Leading the Way in Life Science Technologies

GEN Exclusives

More »


More »
May 01, 2012 (Vol. 32, No. 9)

Digital PCR: Improving Nucleic Acid Quantification

Precision, Accuracy, and Sensitivity Are Among the Benefits Reported by Researchers

  • Copy Number Variation Determination

    Click Image To Enlarge +
    Figure 1. Copy number variation analysis using droplet digital PCR: Determination of MRGPRX1 copies per genome of seven different HapMap samples (Coriell). MRGPRX1 copy number values were normalized to the RPP30 reference gene using standard hydrolysis probe based assays. Error bars represent 95% confidence intervals.

    CNVs include deletions, insertions, duplications, and complex amplifications. The accelerated discovery of CNVs has increased the need for high-throughput, low-cost options for validation and follow-up studies.

    Traditional high-throughput technologies such as comparative genomic hybridization and single nucleotide polymorphism (SNP) arrays lack resolution and the ability to discriminate copy number differences of less than 50%. Quantitative PCR experiments require dozens of technical replicates for each target and reference gene in order to statistically discriminate between higher order variations.

    The high resolution made possible by sample partitioning and digital analysis in ddPCR provides the precision necessary to resolve higher-order copy number states, making the QX100 ddPCR system the ideal solution for CNV validation while delivering the necessary throughput and cost efficiency.

    Employing ddPCR, researchers have been able to completely resolve CNVs, distinguish less than 50% differences in gene copy, and accurately count genes that differ by only one nucleotide. For the HapMap MRGPRX1 sample, copy number states from 1 up to 6 were completely resolved (Figure 1).

  • Rare Event Detection

    Click Image To Enlarge +
    Figure 2. Droplet digital PCR detection of BRAF V600E rare mutant allele. Serial dilutions of mutant cell line ATCC HT29 in the presence of wild-type DNA using standard hydrolysis probe assays. High level of partitioning permits significant enrichment effects allowing detection of rare mutants at levels 1,000 times lower than with qPCR.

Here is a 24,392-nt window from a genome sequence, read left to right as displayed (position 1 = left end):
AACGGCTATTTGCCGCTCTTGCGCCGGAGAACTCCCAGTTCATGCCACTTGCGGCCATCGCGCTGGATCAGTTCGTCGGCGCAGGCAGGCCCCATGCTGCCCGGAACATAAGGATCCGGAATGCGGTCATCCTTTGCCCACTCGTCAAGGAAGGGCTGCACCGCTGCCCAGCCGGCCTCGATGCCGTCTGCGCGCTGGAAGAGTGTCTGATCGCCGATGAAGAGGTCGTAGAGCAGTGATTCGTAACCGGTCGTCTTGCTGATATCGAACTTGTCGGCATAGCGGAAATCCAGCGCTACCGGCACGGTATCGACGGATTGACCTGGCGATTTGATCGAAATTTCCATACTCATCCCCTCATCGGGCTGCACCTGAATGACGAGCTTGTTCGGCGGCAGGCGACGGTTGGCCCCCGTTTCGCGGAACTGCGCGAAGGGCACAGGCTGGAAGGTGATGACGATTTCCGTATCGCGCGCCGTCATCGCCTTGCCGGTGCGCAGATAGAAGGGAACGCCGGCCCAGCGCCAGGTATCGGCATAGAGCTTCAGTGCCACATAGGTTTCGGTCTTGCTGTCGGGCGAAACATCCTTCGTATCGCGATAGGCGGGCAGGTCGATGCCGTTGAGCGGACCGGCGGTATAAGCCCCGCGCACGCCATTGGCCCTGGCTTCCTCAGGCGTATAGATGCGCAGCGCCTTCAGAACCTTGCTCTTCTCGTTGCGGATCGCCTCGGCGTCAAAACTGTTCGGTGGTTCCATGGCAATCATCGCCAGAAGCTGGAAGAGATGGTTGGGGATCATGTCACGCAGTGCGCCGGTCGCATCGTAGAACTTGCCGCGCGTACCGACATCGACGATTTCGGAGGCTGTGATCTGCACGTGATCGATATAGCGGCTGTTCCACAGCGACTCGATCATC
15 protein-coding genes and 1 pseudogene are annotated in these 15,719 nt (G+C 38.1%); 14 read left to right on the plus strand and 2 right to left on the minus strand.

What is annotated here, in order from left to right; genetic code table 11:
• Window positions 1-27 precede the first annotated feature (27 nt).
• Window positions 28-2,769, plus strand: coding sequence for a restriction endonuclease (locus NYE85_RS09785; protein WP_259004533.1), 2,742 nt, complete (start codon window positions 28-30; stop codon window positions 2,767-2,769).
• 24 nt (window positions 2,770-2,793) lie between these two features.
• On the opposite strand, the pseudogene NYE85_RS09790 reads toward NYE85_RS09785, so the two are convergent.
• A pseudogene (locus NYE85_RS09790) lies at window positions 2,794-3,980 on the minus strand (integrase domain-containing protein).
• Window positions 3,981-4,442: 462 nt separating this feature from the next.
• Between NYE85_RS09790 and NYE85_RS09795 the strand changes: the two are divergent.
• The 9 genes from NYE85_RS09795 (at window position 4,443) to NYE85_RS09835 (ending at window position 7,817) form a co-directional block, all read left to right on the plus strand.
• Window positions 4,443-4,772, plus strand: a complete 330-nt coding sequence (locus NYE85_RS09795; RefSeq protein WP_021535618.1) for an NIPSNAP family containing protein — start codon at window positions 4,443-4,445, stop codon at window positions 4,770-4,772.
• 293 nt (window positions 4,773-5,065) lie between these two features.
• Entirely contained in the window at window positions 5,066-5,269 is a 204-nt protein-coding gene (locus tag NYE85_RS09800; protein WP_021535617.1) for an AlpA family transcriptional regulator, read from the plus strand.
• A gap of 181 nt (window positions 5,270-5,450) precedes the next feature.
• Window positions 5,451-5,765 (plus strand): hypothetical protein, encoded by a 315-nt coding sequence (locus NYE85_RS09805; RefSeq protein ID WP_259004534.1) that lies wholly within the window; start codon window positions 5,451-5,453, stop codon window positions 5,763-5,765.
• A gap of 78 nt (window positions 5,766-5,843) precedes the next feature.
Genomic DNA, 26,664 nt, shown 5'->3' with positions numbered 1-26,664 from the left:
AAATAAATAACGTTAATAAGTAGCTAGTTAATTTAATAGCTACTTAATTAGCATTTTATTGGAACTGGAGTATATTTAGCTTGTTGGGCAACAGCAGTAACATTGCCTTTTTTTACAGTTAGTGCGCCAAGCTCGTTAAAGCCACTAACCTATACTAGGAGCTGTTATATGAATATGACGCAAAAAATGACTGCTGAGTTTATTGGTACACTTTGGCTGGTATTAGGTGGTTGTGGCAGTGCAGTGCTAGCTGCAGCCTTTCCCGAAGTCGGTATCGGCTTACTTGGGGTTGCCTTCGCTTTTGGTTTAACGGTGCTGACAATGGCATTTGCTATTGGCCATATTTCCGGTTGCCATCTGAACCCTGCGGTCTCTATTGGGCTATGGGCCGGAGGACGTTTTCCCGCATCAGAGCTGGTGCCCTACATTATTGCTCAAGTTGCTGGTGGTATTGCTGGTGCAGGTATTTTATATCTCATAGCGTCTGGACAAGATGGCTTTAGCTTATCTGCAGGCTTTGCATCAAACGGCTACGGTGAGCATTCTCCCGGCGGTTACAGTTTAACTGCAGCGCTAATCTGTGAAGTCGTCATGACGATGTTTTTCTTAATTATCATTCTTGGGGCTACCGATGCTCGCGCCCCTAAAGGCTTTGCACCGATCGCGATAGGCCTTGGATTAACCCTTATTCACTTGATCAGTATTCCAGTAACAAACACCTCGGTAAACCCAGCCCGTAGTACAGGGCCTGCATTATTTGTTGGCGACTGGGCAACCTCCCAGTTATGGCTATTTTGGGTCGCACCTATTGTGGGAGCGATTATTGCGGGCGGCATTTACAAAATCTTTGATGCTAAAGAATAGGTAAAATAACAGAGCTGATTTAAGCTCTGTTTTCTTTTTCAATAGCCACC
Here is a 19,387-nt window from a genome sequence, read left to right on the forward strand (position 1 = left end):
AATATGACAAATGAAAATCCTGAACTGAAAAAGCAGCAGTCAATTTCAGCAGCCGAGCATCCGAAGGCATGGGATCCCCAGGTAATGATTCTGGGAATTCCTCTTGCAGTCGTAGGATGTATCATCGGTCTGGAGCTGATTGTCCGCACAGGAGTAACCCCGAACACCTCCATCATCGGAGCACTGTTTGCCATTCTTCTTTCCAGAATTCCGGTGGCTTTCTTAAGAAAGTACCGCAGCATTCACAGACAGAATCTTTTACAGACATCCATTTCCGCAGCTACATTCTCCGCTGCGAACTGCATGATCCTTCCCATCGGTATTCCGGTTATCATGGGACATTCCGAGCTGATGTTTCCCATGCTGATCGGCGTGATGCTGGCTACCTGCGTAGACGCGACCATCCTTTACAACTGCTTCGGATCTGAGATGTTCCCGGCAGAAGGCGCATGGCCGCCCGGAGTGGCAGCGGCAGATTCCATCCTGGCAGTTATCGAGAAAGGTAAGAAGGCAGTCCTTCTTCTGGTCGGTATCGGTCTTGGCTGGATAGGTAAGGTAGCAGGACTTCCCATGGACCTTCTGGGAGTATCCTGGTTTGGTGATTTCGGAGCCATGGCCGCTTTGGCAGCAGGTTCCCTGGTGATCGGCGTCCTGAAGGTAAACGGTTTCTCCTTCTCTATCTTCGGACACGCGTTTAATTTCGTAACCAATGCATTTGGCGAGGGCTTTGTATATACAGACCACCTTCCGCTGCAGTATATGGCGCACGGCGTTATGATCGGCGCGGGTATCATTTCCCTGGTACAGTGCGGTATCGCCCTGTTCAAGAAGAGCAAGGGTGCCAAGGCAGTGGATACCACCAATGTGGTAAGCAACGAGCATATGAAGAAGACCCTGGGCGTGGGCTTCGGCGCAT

Rare events include single nucleotide mutation, alteration of copy number, and deletion or insertion of nucleotides. These genetic variant molecules are difficult to detect due to their dilution by normal cells from either tissues or bodily fluids such as blood. Early detection of rare events can make all the difference in the outcome of cancer patients, as well as lead to more sensitive and less invasive diagnostics.

    During qPCR, rare and normal variants of DNA molecules are amplified at an equivalent rate. If the normal gene is initially present in 100-fold abundance over the mutated gene, at the end of the reaction, 1% of the total amplification product will be the mutated gene amplicon. Its detection will be extremely difficult as the total signal generated will be 1% of that generated by the wild-type gene amplicon.

    For rare event detection, sample partitioning increases sensitivity by distributing both mutant and normal genes into a large number of isolated reaction compartments. In each one of these isolated droplets, the rare mutant molecules are now at a more favorable ratio compared to the wild-type, and thus become detectable within that individual droplet. The QX100 can detect amplifications even in highly heterogeneous matrices where only a fraction of the cells are affected. This precision enables the detection of somatic copy number alteration—the hallmark of many cancers.

    The detection of point mutations requires a high degree of sensitivity. Droplet Digital PCR allows the detection of 0.001% mutation fractions, as demonstrated in a duplex PCR reaction using TaqMan probes targeting the BRAF 600E mutation (Figure 2). This detection limit is more than 1,000 times lower than qPCR.

  • Looking Ahead with the McCarroll Lab

    When McCarroll’s lab acquired the QX100 ddPCR system, they immediately began using the instrument to study structurally complex regions of the genome—regions that have historically been influenced by many different structural mutations. In such regions, ddPCR has allowed them to quantitate copy numbers in large populations, which is important in both population genetic analysis and disease analysis. Now they can analyze these regions in the same high-quality, high-precision way that is the standard for genetic analysis of simpler kinds of variation such as SNPs.

Related content